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10 things that are normal in France but seem weird elsewhere

10 things that are normal in France but seem weird elsewhere

European Business Listicle 37/2018

Typical French behaviour sometimes seems weird to other Europeans. We have compiled 10 things that are normal to French people but seem weird elsewhere. Would you eat cheese for dessert?

1. Kisses as a greeting

It is common to kiss cheeks when you greet a friend or family members. Although every region has its own rules, there are some general facts you should know. If you are a woman, you kiss friends, family members and sometimes acquaintances. As a man you do not kiss someone of the same sex unless they are family members. The double kiss is most common. To avoid unwanted nose bumps and lip locks, start on the right side.

2. Formal greetings

When you meet someone new, you have to say “Hello, madam/sir” (Bonjour Madame/Monsieur) and shake hands. Saying “Hi” (Salut) to strangers is impolite. You only say “Hi” when you see friends and family members. When saying goodbye, it is common to shake hands again. Even in an office, coworkers shake hands or kiss each other’s cheeks.

3. Croissants for breakfast

The French generally start the day with a light breakfast featuring coffee (café au lait) and a croissant that is eaten with jam or butter. Croissants are ubiquitous and are essential for a typical breakfast on the weekend.

4. The crusty baguette

When you think about France, baguettes will automatically pop up in your mind. And that is completely correct. Most French people use baguettes to soak up sauces. They buy them at the local market and carry them home in paper bags. Even restaurants offer fresh baguette pieces with your meal. You can see many people walking around, eating their baguette. The end of the baguette is called crouton and is known as the most delicious part of the bread.

5. Cheese for dessert

The meal structure in France follows the order of starter, main course and cheese (and dessert.) Even the former French president Charles de Gaulle said, “It’s difficult to rule a nation with 265 cheeses.” Today, there more than 1,000 different types of French cheese, and the French love to eat it after the main course and sometimes as dessert instead of something sweet.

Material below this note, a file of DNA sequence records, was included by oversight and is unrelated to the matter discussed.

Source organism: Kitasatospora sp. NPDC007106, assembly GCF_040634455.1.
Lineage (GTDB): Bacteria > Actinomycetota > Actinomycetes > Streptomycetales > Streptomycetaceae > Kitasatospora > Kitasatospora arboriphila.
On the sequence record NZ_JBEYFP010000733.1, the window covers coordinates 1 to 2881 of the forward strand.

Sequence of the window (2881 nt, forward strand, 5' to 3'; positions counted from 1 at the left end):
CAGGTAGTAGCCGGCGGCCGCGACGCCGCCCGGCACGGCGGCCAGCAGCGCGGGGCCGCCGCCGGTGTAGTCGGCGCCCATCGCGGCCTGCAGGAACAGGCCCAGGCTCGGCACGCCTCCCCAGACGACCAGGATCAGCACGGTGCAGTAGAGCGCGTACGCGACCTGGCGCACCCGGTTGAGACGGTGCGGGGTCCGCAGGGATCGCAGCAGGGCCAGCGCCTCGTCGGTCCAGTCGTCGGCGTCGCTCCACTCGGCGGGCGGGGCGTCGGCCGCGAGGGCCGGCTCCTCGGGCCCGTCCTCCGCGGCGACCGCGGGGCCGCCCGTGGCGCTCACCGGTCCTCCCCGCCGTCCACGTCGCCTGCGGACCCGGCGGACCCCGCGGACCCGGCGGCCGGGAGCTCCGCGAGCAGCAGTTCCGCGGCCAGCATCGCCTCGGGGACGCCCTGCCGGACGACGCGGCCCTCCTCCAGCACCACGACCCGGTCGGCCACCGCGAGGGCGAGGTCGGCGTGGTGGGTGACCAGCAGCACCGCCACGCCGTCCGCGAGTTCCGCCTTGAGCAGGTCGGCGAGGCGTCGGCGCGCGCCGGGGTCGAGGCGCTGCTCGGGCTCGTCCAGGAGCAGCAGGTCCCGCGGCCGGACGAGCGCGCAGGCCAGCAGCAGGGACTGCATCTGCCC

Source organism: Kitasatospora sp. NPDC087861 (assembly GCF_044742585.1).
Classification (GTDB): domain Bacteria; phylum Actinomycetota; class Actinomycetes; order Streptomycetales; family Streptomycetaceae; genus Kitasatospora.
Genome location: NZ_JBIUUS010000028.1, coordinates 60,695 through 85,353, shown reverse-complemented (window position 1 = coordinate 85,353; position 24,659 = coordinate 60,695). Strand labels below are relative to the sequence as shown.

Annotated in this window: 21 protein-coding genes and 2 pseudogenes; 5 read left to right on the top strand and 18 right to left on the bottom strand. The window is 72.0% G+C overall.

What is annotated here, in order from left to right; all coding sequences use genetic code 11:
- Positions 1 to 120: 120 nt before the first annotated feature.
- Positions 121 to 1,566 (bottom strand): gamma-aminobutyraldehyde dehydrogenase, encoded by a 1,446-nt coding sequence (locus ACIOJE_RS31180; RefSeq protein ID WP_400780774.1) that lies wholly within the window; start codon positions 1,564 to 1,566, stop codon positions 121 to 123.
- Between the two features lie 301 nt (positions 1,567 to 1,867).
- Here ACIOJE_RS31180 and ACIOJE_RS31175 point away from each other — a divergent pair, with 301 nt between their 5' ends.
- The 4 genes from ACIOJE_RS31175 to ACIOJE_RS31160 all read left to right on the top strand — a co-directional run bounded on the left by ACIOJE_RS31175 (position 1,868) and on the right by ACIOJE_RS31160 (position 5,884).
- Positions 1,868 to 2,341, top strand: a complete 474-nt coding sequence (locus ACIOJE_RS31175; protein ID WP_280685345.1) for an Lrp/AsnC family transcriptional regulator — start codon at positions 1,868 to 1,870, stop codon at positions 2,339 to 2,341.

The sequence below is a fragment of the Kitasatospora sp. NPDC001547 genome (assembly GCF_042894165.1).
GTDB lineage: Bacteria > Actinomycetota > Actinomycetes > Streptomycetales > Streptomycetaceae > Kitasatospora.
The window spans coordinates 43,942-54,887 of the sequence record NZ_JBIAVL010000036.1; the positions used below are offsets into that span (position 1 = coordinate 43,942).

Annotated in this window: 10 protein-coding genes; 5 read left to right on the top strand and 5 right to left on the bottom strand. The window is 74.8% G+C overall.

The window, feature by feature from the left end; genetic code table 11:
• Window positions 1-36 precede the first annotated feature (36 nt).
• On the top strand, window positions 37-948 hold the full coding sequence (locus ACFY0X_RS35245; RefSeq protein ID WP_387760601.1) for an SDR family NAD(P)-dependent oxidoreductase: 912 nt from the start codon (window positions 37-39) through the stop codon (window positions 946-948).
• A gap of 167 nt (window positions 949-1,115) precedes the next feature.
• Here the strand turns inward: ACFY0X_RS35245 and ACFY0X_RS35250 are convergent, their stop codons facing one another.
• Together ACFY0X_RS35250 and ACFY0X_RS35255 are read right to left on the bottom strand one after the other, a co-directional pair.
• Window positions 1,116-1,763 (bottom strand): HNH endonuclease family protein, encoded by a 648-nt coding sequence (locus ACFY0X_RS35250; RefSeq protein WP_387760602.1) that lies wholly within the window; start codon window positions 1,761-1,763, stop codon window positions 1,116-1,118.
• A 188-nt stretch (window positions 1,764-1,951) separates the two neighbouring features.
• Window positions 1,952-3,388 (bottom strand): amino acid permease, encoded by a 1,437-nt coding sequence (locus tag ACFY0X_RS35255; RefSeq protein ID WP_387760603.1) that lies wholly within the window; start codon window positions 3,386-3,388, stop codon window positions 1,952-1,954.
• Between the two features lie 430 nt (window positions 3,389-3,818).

6. Liberté, Egalité, Fraternité

French for “liberty, equality, fraternity.” This is the national motto of France. The slogan appeared during the French Revolution and has been used since then. When in France, you can often find these words at the entrance of public buildings and schools. It is also found on items used by the public such as coins and postage stamps.

7. Bureaucracy keeps you waiting

It is said that the French love paperwork and that there is much more bureaucracy in France than in other European country. They have almost twice as many civil servants as Germany and three times as many as Japan. If you want to sign any contract, you will be asked to provide numerous copies of your passport, bank statements, birth certificate and much more.

8. Kids eat like grownups

In France it is quite normal for children to eat the same foods as their parents. Only chain restaurants have children’s menus. At home children also eat what adults eat. There is no child-friendly cooking. That’s why many French kids have eaten typical French meals before they've learned to read or write.

9. Two-hour lunch breaks

Having a long and proper lunch break featuring a three-course meal with your colleagues or even friends is common. Lunch is a very important meal and takes place between 12 and 2 pm. Between these two hours, most people are not working, there is no school during this time, and many shops are closed.

10. Snails and chips

Snails are a speciality in France. They are known as escargot and are eaten with chips. After they have been cooked, the snails are prepared with garlic and parsley butter and are served in their shell. Nearly every restaurant offers snails as a traditional dish. You can even find stalls at the local market selling them.

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